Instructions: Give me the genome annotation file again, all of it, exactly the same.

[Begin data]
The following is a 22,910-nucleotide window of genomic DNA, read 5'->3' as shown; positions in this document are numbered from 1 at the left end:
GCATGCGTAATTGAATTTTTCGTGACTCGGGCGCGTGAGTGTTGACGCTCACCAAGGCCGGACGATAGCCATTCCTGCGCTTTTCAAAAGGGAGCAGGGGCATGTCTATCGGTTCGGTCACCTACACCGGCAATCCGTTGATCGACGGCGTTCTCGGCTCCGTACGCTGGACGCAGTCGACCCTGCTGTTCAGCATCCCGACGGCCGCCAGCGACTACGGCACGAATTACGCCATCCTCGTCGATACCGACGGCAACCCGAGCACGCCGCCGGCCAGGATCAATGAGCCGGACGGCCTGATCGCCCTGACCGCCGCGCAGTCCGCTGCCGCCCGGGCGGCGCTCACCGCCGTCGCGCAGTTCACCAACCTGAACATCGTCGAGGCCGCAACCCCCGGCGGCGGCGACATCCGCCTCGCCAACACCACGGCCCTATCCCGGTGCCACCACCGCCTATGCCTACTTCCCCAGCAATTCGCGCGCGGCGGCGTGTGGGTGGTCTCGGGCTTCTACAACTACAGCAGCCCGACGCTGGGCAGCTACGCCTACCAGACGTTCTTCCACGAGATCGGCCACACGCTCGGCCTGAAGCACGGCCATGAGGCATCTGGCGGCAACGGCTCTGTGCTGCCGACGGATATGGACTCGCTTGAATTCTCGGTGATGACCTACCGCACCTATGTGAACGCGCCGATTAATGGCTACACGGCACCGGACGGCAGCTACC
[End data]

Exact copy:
The following is a 22,910-nucleotide window of genomic DNA, read 5'->3' as shown; positions in this document are numbered from 1 at the left end:
GCATGCGTAATTGAATTTTTCGTGACTCGGGCGCGTGAGTGTTGACGCTCACCAAGGCCGGACGATAGCCATTCCTGCGCTTTTCAAAAGGGAGCAGGGGCATGTCTATCGGTTCGGTCACCTACACCGGCAATCCGTTGATCGACGGCGTTCTCGGCTCCGTACGCTGGACGCAGTCGACCCTGCTGTTCAGCATCCCGACGGCCGCCAGCGACTACGGCACGAATTACGCCATCCTCGTCGATACCGACGGCAACCCGAGCACGCCGCCGGCCAGGATCAATGAGCCGGACGGCCTGATCGCCCTGACCGCCGCGCAGTCCGCTGCCGCCCGGGCGGCGCTCACCGCCGTCGCGCAGTTCACCAACCTGAACATCGTCGAGGCCGCAACCCCCGGCGGCGGCGACATCCGCCTCGCCAACACCACGGCCCTATCCCGGTGCCACCACCGCCTATGCCTACTTCCCCAGCAATTCGCGCGCGGCGGCGTGTGGGTGGTCTCGGGCTTCTACAACTACAGCAGCCCGACGCTGGGCAGCTACGCCTACCAGACGTTCTTCCACGAGATCGGCCACACGCTCGGCCTGAAGCACGGCCATGAGGCATCTGGCGGCAACGGCTCTGTGCTGCCGACGGATATGGACTCGCTTGAATTCTCGGTGATGACCTACCGCACCTATGTGAACGCGCCGATTAATGGCTACACGGCACCGGACGGCAGCTACC